“More faulty information about God swirls around us today than ever before. No wonder so many followers of Christ are unsure of what they really believe in the face of the new spiritual openness attempting to alter unchanging truth.
For centuries the church has taught and guarded the core Christian beliefs that make up the essential foundations of the faith. But in our postmodern age, sloppy teaching and outright lies create rampant confusion, and many Christians are free-falling for “feel-good” theology.
We need to know the truth to save ourselves from errors that will derail our faith.” So says the back cover of The Disappearance of God: Dangerous Beliefs in the New Spiritual Openness.
- Is God changing His mind about sin?
- Why is hell off limits for many pastors?
- What’s good or bad about the “dangerous” emergent movement?
- Have Christians stopped seeing God as God?
- Could the role of beauty be critical to our theology?
- Is liberal faith any less destructive than atheism?
- Are churches pandering to their members to survive?
Perhaps you have asked yourself some or all of these questions. If not maybe you should be asking these questions.
This little book was a concise, helpful overview of some of the issues facing the Evangelical church in the 21st century. Dr. Mohler applies his theological acumen to practical issues facing church leaders and American Christians.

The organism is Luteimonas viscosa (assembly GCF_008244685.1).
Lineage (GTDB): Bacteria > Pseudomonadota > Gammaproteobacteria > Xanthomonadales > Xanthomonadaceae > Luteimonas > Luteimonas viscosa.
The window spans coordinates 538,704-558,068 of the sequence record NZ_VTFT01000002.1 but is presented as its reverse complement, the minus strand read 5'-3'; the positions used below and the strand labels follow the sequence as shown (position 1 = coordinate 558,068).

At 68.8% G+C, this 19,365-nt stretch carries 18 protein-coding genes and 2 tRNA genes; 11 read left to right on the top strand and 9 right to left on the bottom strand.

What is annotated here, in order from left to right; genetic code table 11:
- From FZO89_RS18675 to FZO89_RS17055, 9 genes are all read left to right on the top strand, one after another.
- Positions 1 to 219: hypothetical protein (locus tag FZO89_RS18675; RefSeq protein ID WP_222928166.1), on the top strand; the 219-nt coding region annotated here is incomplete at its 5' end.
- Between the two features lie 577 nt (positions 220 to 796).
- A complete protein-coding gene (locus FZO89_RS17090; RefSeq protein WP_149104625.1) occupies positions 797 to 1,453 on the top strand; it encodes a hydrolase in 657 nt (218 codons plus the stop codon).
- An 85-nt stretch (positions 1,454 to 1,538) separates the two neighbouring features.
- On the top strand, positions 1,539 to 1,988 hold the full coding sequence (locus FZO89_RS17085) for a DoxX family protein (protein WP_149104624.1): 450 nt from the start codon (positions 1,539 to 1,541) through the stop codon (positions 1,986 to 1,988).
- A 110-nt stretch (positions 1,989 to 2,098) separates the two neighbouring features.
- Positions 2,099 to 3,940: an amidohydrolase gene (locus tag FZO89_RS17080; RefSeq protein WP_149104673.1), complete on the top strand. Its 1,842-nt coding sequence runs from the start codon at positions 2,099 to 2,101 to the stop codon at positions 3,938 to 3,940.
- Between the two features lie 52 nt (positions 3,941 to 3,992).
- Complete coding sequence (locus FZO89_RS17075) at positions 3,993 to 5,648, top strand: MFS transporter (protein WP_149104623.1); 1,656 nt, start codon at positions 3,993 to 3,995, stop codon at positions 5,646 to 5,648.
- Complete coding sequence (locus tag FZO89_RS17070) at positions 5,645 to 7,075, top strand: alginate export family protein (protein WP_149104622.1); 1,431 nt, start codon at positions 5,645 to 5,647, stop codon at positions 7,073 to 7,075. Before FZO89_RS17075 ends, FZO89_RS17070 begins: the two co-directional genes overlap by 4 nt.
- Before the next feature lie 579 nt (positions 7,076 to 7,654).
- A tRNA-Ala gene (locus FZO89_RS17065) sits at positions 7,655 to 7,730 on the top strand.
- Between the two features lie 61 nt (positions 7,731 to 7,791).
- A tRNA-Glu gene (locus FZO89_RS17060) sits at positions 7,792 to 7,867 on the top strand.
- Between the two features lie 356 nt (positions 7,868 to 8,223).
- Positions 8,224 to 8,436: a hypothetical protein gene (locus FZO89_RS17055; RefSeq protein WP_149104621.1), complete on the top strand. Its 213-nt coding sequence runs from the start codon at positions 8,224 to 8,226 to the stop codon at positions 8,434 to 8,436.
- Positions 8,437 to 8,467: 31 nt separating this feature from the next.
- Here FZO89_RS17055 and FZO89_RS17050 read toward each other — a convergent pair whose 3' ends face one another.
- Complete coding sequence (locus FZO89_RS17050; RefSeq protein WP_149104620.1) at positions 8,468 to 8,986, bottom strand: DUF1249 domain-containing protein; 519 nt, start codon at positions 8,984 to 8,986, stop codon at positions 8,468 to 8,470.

Mohler is unafraid to challenge the status quo and voices his concerns about the state of the American church. His critique is straightforward and incisive yet with a hopeful and redemptive tone. It is a call to “wake up!”
I enjoyed the book as a whole, but was particularly challenged by the chapters addressing “church discipline”. While my church does practice church discipline Mohler helped me to understand it’s importance much more than I had before.
According to Mohler discipline should be both “regulative” and “restorative“. He notes 19th century Baptists for having regular “days of discipline” when the “congregation would gather to heal breaches of fellowship, admonish wayward members, rebuke the obstinate, and, if necessary, excommunicate those who resisted discipline.”
Quoting one 19th century writer Mohler writes, “It has been remarked that when discipline leaves a church, Christ goes with it.” This is a subject that we 21st century Christians could greatly benefit from wrestling with in our age of moral individualism.
The Disappearance of God is written at a popular level and should be easily accessible and helpful to anyone concerned about the health of the American church.